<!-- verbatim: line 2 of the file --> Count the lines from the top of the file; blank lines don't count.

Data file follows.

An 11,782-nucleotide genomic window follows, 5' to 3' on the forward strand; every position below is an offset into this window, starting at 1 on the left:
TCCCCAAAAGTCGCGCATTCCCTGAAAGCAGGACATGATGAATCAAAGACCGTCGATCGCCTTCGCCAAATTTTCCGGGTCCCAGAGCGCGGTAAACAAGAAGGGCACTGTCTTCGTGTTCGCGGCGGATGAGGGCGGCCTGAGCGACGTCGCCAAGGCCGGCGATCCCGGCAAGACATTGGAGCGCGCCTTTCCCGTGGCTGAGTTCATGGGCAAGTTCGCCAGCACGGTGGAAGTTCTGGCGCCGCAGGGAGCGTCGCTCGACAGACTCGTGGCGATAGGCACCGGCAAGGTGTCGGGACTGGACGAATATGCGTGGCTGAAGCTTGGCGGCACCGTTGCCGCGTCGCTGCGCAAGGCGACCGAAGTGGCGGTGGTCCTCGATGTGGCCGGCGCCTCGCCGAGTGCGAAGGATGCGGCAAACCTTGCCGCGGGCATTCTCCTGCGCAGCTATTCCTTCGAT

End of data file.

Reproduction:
TCCCCAAAAGTCGCGCATTCCCTGAAAGCAGGACATGATGAATCAAAGACCGTCGATCGCCTTCGCCAAATTTTCCGGGTCCCAGAGCGCGGTAAACAAGAAGGGCACTGTCTTCGTGTTCGCGGCGGATGAGGGCGGCCTGAGCGACGTCGCCAAGGCCGGCGATCCCGGCAAGACATTGGAGCGCGCCTTTCCCGTGGCTGAGTTCATGGGCAAGTTCGCCAGCACGGTGGAAGTTCTGGCGCCGCAGGGAGCGTCGCTCGACAGACTCGTGGCGATAGGCACCGGCAAGGTGTCGGGACTGGACGAATATGCGTGGCTGAAGCTTGGCGGCACCGTTGCCGCGTCGCTGCGCAAGGCGACCGAAGTGGCGGTGGTCCTCGATGTGGCCGGCGCCTCGCCGAGTGCGAAGGATGCGGCAAACCTTGCCGCGGGCATTCTCCTGCGCAGCTATTCCTTCGAT